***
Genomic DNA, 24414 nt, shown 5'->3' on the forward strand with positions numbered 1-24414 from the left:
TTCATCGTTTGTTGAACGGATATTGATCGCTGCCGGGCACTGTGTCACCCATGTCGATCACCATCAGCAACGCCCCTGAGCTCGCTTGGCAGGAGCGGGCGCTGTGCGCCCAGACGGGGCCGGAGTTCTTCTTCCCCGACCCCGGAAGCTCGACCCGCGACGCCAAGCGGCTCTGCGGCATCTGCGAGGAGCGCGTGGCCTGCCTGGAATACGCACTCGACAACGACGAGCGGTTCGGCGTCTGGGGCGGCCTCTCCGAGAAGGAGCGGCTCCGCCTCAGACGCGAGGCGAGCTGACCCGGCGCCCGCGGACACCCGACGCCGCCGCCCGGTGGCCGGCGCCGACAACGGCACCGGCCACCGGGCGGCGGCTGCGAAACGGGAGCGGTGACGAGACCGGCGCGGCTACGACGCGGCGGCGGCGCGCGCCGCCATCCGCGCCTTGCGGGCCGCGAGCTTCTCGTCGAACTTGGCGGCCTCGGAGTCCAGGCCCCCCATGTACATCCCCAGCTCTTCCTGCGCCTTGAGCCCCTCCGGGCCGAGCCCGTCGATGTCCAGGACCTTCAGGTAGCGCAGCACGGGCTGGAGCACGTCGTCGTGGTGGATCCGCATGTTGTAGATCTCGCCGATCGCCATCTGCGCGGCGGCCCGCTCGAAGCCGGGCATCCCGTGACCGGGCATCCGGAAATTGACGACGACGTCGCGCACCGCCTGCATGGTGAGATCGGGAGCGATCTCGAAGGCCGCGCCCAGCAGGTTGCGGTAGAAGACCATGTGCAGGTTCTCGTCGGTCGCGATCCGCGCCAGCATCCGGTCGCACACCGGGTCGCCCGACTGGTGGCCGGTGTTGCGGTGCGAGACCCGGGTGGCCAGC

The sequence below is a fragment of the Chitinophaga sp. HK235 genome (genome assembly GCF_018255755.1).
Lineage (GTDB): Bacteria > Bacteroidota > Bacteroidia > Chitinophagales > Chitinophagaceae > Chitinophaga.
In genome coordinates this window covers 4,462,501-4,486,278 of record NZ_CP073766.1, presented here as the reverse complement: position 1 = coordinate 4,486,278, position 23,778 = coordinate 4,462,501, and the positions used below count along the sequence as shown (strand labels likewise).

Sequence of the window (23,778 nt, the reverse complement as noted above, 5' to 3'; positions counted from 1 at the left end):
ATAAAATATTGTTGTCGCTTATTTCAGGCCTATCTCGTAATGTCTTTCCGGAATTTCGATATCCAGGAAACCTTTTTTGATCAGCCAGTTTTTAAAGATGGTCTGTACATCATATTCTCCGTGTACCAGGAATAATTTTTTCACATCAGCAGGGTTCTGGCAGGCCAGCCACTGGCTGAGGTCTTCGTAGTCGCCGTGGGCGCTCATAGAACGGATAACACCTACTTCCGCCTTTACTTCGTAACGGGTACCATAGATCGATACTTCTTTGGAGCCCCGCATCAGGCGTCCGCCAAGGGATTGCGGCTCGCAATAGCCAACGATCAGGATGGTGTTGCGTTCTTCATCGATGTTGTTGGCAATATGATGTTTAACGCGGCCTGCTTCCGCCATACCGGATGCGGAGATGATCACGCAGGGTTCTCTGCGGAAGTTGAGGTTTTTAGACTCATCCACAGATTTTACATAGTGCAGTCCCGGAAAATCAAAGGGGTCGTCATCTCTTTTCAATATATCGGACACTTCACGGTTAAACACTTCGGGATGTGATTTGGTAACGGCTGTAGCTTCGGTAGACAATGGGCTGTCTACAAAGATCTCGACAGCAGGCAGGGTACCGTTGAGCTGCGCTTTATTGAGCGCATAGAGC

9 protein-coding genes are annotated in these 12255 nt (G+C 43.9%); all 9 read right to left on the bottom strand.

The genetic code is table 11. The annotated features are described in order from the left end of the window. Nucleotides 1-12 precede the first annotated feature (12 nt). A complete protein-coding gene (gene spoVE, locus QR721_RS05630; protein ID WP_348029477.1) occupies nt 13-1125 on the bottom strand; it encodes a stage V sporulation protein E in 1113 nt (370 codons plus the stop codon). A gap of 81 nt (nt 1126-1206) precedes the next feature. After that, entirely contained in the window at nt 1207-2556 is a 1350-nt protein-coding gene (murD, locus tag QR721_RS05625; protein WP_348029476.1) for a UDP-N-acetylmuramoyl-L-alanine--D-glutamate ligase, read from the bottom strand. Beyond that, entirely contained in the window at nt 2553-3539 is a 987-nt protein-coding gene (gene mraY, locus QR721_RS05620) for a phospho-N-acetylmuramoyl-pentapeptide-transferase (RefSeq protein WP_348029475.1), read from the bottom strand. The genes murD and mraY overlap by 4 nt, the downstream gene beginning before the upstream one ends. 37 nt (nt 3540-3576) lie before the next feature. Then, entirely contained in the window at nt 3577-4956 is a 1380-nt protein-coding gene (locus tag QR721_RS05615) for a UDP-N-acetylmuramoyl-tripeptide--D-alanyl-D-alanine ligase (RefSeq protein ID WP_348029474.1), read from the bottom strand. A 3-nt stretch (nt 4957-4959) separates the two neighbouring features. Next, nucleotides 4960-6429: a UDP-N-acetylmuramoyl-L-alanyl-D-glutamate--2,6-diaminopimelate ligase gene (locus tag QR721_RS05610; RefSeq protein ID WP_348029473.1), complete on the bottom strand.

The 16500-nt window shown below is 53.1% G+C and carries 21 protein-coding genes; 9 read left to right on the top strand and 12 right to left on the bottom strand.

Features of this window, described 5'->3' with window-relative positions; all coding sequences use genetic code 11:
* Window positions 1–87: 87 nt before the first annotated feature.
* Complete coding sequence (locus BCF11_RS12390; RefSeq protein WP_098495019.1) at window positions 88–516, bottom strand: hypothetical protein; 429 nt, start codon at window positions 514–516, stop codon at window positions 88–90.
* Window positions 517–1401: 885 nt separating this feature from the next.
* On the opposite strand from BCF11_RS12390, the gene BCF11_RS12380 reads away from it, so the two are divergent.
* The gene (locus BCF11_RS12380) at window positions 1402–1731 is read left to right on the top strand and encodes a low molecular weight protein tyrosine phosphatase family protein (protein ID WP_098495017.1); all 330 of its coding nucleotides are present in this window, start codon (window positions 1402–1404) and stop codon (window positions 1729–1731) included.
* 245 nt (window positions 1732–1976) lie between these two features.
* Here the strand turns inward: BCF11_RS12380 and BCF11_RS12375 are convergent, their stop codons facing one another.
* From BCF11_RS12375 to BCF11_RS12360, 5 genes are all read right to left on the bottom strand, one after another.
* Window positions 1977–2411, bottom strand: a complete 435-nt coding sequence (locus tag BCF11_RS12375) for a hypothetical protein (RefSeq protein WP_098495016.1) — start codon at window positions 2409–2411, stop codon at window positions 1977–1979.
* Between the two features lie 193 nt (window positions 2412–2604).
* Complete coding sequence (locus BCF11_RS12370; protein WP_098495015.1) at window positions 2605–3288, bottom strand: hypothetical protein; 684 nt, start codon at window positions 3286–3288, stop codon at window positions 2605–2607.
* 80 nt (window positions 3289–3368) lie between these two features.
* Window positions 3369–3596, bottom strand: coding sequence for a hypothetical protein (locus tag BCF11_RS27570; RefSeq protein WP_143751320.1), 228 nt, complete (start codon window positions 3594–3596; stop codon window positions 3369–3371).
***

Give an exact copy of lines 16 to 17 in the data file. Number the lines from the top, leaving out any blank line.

* The gene (locus BCF11_RS12380) at window positions 1402–1731 is read left to right on the top strand and encodes a low molecular weight protein tyrosine phosphatase family protein (protein ID WP_098495017.1); all 330 of its coding nucleotides are present in this window, start codon (window positions 1402–1404) and stop codon (window positions 1729–1731) included.
* 245 nt (window positions 1732–1976) lie between these two features.